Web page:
Author(s): Chretien C, Boudy V, Allain P, Chaumeil JC
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Abstract Ion-exchange microspheres (MS) designed as a drug delivery system for embolization coupling ability to occlude vessels and chemotherapy were used to evaluate a manufacturing process allowing to control the drug release rate through reduction of diffusion rate of the drug within the particle by impregnation of calcium alginate inside the porous MS. Impregnation was performed by diffusion of sodium alginate inside DEAE-Trisacryl(R) MS, dispersion of the MS in deionised water and gelling alginate by adding CaCl(2) to the dispersed MS. Studied parameters were alginate concentration, alginate diffusion time and calcium concentration. Indomethacin was loaded into the MS by eluting an aqueous indomethacin solution through a chromatographic column packed with impregnated MS. Indomethacin loading was reduced by alginate. Swelling studies showed indomethacin loading enhanced the hydrophobicity of MS while impregnation had no effect. This had an incidence on indomethacin release rate, which was assessed using the rapid elution of PBS through loaded impregnated MS packed in a column. Indomethacin loading reduced its own rate of release. MS impregnated with 2\% w/v alginate gelled with a 40 mM calcium solution presented the lower release rate. This work indicated the manufacturing conditions to display a calcium alginate matrix effect on indomethacin release from DEAE-Trisacryl MS.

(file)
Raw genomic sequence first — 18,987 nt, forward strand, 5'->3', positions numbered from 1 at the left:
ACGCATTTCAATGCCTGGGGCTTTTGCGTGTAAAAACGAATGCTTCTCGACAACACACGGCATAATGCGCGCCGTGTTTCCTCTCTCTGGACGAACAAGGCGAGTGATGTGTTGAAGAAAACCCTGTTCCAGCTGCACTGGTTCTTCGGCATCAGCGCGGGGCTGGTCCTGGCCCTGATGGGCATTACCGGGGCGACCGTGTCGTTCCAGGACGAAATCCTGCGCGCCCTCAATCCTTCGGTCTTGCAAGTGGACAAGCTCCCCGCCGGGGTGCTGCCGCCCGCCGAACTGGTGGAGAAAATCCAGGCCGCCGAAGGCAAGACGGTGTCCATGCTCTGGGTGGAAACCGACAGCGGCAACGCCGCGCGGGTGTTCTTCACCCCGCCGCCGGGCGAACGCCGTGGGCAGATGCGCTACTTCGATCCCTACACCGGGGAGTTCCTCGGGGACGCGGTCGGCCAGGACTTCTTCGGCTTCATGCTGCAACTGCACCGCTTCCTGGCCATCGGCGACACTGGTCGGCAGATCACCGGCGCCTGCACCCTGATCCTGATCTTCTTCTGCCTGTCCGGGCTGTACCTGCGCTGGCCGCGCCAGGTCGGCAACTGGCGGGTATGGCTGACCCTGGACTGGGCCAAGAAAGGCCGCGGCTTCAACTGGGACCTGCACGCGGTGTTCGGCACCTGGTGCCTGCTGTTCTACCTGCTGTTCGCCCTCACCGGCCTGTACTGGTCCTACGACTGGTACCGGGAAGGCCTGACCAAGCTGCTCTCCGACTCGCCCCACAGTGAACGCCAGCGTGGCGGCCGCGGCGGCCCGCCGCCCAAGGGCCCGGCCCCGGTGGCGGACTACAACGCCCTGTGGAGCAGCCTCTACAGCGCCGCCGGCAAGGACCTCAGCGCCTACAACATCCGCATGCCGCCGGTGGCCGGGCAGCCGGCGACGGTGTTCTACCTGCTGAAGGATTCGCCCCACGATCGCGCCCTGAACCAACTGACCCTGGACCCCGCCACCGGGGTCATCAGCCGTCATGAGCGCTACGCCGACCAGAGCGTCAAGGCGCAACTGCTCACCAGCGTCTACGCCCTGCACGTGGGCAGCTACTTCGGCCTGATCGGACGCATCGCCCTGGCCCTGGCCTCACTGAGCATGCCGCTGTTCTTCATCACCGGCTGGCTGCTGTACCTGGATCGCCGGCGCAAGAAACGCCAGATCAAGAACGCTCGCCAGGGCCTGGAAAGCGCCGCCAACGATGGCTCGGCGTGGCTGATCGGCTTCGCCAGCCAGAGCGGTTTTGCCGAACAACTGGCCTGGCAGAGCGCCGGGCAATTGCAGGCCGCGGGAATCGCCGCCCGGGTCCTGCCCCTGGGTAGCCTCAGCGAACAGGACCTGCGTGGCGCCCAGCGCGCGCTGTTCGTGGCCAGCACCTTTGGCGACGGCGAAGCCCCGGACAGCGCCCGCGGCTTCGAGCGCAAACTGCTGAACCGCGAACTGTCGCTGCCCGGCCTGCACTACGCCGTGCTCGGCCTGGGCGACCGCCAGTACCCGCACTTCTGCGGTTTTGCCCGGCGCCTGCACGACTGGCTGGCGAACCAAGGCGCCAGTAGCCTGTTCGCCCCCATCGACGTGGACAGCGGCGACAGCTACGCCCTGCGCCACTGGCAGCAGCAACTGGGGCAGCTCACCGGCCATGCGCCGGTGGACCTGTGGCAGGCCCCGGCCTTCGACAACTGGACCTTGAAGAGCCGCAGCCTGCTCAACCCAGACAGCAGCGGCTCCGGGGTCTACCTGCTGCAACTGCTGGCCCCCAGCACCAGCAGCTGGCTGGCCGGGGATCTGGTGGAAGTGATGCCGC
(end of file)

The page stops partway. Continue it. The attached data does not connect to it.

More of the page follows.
This article was published in J Control Release
and referenced in Journal of Bioequivalence & Bioavailability